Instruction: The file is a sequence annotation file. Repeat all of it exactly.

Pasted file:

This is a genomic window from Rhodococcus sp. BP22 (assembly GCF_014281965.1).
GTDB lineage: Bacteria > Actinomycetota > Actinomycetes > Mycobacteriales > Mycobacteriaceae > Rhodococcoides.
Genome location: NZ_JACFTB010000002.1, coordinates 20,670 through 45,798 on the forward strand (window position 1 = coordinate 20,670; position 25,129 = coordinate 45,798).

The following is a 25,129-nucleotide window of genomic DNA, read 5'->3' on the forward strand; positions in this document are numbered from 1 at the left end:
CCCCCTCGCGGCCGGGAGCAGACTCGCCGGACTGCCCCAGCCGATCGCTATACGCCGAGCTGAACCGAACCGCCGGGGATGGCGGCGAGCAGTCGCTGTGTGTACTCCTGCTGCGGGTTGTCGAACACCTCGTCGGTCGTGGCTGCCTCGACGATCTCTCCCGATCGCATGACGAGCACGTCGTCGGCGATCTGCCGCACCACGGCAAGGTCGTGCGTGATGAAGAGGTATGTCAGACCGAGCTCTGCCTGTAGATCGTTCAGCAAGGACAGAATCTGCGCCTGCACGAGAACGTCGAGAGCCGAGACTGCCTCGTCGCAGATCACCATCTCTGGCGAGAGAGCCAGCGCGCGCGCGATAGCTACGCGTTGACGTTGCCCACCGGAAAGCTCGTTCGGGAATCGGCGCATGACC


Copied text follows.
This is a genomic window from Rhodococcus sp. BP22 (assembly GCF_014281965.1).
GTDB lineage: Bacteria > Actinomycetota > Actinomycetes > Mycobacteriales > Mycobacteriaceae > Rhodococcoides.
Genome location: NZ_JACFTB010000002.1, coordinates 20,670 through 45,798 on the forward strand (window position 1 = coordinate 20,670; position 25,129 = coordinate 45,798).

The following is a 25,129-nucleotide window of genomic DNA, read 5'->3' on the forward strand; positions in this document are numbered from 1 at the left end:
CCCCCTCGCGGCCGGGAGCAGACTCGCCGGACTGCCCCAGCCGATCGCTATACGCCGAGCTGAACCGAACCGCCGGGGATGGCGGCGAGCAGTCGCTGTGTGTACTCCTGCTGCGGGTTGTCGAACACCTCGTCGGTCGTGGCTGCCTCGACGATCTCTCCCGATCGCATGACGAGCACGTCGTCGGCGATCTGCCGCACCACGGCAAGGTCGTGCGTGATGAAGAGGTATGTCAGACCGAGCTCTGCCTGTAGATCGTTCAGCAAGGACAGAATCTGCGCCTGCACGAGAACGTCGAGAGCCGAGACTGCCTCGTCGCAGATCACCATCTCTGGCGAGAGAGCCAGCGCGCGCGCGATAGCTACGCGTTGACGTTGCCCACCGGAAAGCTCGTTCGGGAATCGGCGCATGACC